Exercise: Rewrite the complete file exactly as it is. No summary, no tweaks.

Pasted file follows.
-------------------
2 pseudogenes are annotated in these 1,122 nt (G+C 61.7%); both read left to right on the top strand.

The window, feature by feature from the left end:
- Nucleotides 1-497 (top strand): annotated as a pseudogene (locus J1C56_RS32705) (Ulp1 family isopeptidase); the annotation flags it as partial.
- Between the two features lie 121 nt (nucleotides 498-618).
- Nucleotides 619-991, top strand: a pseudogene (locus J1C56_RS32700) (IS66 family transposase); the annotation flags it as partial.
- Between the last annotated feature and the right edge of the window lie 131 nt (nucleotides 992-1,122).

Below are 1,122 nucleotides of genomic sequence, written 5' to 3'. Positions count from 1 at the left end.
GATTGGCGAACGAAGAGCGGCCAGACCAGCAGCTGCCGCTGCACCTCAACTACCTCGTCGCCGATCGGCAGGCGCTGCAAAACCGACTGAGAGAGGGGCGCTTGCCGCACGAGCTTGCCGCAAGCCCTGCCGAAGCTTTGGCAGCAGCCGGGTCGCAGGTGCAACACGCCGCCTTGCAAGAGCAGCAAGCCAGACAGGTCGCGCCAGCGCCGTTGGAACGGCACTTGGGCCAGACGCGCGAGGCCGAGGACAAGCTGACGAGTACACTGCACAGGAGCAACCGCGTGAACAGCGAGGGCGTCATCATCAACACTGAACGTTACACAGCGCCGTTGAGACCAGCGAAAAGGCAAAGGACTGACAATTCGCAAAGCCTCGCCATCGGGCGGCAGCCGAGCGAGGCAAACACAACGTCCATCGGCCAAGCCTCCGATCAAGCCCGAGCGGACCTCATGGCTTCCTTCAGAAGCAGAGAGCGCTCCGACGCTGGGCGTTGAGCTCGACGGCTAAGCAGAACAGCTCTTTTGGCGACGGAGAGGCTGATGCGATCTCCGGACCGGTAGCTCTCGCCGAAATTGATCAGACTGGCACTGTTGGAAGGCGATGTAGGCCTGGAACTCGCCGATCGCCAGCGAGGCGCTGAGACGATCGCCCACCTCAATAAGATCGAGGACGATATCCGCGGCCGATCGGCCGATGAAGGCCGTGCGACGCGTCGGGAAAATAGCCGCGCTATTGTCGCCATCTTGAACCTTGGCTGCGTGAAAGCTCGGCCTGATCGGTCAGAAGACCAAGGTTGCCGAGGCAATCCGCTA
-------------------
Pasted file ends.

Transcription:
2 pseudogenes are annotated in these 1,122 nt (G+C 61.7%); both read left to right on the top strand.

The window, feature by feature from the left end:
- Nucleotides 1-497 (top strand): annotated as a pseudogene (locus J1C56_RS32705) (Ulp1 family isopeptidase); the annotation flags it as partial.
- Between the two features lie 121 nt (nucleotides 498-618).
- Nucleotides 619-991, top strand: a pseudogene (locus J1C56_RS32700) (IS66 family transposase); the annotation flags it as partial.
- Between the last annotated feature and the right edge of the window lie 131 nt (nucleotides 992-1,122).

Below are 1,122 nucleotides of genomic sequence, written 5' to 3'. Positions count from 1 at the left end.
GATTGGCGAACGAAGAGCGGCCAGACCAGCAGCTGCCGCTGCACCTCAACTACCTCGTCGCCGATCGGCAGGCGCTGCAAAACCGACTGAGAGAGGGGCGCTTGCCGCACGAGCTTGCCGCAAGCCCTGCCGAAGCTTTGGCAGCAGCCGGGTCGCAGGTGCAACACGCCGCCTTGCAAGAGCAGCAAGCCAGACAGGTCGCGCCAGCGCCGTTGGAACGGCACTTGGGCCAGACGCGCGAGGCCGAGGACAAGCTGACGAGTACACTGCACAGGAGCAACCGCGTGAACAGCGAGGGCGTCATCATCAACACTGAACGTTACACAGCGCCGTTGAGACCAGCGAAAAGGCAAAGGACTGACAATTCGCAAAGCCTCGCCATCGGGCGGCAGCCGAGCGAGGCAAACACAACGTCCATCGGCCAAGCCTCCGATCAAGCCCGAGCGGACCTCATGGCTTCCTTCAGAAGCAGAGAGCGCTCCGACGCTGGGCGTTGAGCTCGACGGCTAAGCAGAACAGCTCTTTTGGCGACGGAGAGGCTGATGCGATCTCCGGACCGGTAGCTCTCGCCGAAATTGATCAGACTGGCACTGTTGGAAGGCGATGTAGGCCTGGAACTCGCCGATCGCCAGCGAGGCGCTGAGACGATCGCCCACCTCAATAAGATCGAGGACGATATCCGCGGCCGATCGGCCGATGAAGGCCGTGCGACGCGTCGGGAAAATAGCCGCGCTATTGTCGCCATCTTGAACCTTGGCTGCGTGAAAGCTCGGCCTGATCGGTCAGAAGACCAAGGTTGCCGAGGCAATCCGCTA